Despite the critical acclaim that Showtime's "Shameless" and its British forerunner have enjoyed, the American dramedy doesn't seem to generate a ton a buzz.
It certainly deserves to, though. The show is a perfect blend of black humor and tear-jerking drama, with a good smattering of petty crime, colorful language and the odd broken nose thrown in for good measure. At its heart, however, it's a show about family and the loyalty that that demands, no matter how rough things get — and in "Shameless," things get pretty rough. Catch a new episode of "Shameless" when it airs Sunday, Feb. 21, on Showtime.
The original "Shameless" ran for an impressive 11 seasons on Channel 4 in the U.K. and received critical acclaim, taking home the BAFTA Award for Best Drama Series in its first season, as well as the award for Best TV Comedy Drama at the British Comedy Awards. Recreating foreign shows in American settings for American audiences can generate both hits ("The Office") and misses ("Gracepoint"), but "Shameless" transitioned seamlessly from working-class Manchester to Chicago's South Side.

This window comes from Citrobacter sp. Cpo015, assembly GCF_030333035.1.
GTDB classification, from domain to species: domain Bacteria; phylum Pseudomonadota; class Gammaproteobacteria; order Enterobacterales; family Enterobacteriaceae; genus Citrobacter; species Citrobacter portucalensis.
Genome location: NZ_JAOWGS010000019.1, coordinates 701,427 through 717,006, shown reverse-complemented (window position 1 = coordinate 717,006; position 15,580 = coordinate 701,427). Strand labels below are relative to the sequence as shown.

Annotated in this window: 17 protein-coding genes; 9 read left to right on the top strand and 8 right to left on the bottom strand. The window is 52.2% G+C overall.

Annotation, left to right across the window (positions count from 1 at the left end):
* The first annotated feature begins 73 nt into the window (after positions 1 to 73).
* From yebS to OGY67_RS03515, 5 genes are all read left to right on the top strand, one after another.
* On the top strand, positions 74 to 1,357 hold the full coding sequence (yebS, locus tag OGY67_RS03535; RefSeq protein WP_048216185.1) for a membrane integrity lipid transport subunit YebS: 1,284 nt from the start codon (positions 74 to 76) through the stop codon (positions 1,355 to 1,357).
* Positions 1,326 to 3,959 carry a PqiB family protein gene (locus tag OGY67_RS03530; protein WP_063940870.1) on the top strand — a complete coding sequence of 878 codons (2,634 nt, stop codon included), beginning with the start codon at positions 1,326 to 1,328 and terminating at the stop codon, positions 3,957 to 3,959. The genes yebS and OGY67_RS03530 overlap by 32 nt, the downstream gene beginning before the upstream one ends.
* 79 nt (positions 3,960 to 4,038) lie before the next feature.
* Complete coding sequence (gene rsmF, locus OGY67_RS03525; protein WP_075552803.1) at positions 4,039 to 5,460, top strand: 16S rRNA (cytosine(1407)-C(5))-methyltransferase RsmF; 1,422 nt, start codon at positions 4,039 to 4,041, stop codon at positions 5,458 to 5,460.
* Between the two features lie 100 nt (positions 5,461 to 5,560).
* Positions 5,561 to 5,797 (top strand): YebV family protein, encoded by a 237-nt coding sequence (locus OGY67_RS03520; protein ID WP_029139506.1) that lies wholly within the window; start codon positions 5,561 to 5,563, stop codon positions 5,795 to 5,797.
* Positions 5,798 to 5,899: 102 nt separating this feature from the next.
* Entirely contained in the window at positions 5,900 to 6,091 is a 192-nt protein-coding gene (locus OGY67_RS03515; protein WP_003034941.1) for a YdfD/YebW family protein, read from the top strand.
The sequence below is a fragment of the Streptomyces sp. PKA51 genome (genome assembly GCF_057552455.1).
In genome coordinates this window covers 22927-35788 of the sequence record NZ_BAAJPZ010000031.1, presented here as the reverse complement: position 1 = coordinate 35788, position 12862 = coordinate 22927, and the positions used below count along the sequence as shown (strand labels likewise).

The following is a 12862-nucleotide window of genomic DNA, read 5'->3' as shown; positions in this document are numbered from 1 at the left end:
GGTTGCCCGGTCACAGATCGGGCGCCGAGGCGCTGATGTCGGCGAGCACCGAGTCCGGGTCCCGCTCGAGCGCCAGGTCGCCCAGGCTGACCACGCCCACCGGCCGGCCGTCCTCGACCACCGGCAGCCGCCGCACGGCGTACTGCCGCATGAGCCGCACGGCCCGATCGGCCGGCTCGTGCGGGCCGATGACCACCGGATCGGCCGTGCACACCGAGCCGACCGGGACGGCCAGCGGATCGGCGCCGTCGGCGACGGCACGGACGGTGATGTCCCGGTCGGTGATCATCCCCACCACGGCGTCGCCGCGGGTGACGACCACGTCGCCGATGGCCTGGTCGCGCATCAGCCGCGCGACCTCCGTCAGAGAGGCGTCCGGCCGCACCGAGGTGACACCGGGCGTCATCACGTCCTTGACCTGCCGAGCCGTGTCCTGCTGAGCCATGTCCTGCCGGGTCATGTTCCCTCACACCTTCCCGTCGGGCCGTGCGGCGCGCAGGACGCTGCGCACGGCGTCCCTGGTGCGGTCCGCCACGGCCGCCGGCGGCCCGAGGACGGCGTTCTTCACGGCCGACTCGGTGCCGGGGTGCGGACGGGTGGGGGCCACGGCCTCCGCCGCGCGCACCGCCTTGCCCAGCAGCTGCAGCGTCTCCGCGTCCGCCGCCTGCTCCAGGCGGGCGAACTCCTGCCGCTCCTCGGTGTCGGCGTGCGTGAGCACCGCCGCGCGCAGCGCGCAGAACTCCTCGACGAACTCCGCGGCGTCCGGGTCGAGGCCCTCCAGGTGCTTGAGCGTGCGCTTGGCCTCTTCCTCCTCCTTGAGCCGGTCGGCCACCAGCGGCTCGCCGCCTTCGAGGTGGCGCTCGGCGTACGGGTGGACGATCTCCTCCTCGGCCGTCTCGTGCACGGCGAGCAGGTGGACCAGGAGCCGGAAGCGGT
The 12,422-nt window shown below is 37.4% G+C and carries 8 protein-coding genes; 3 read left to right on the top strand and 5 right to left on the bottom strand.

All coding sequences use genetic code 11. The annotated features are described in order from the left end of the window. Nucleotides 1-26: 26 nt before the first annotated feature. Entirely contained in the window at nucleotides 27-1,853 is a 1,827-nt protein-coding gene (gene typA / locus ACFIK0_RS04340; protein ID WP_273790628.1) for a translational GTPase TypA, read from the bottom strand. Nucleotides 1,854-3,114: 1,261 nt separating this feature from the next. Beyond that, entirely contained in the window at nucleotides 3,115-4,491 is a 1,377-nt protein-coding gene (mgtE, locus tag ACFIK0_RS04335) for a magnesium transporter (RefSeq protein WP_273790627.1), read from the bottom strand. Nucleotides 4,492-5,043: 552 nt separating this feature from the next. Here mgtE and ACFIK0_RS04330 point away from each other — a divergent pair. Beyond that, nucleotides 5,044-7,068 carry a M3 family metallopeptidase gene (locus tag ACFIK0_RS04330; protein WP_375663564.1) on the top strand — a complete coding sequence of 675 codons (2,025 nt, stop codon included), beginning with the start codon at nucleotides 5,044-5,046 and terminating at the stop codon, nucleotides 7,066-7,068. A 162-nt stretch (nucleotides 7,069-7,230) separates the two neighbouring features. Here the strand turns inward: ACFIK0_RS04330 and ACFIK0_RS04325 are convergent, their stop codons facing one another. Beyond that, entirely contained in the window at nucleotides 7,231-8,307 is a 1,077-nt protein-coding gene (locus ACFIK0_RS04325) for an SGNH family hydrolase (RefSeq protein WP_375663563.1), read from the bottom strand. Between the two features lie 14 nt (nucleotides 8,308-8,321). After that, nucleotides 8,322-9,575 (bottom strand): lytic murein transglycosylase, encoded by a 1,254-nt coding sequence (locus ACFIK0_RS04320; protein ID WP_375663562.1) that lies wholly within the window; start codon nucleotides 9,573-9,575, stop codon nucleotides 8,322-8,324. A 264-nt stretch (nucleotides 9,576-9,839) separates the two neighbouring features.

The series follows the (often illegal) exploits of the dysfunctional and disorderly Gallagher family, whose six kids live paycheck to paycheck — or, perhaps more accurately, welfare check to welfare check — with a deadbeat father and an absentee mother.
The brilliance of the show is that none of its characters possess particularly admirable qualities, yet somehow they're likeable. The show handles some pretty heavy issues, and, on the surface, these peoples' lives are bleak and depressing, to say the least; most of the time, they're in pretty dire straits. Yet it still manages to be funny. The series is extremely well cast, and a lot can be said for delivering warmth and humor in serious situations.
The official head of the rowdy Gallagher clan is booze-addled, freeloading, remorseless, conniving patriarch Frank, played to absolute perfection by Emmy winner William H. Macy ("Fargo," 1996). The guy is the very definition of the word "bum"— he does everything he can to cheat the system, he relies entirely on the children he neglects in order to barely squeak by, he takes advantage of whomever he can, whenever he can.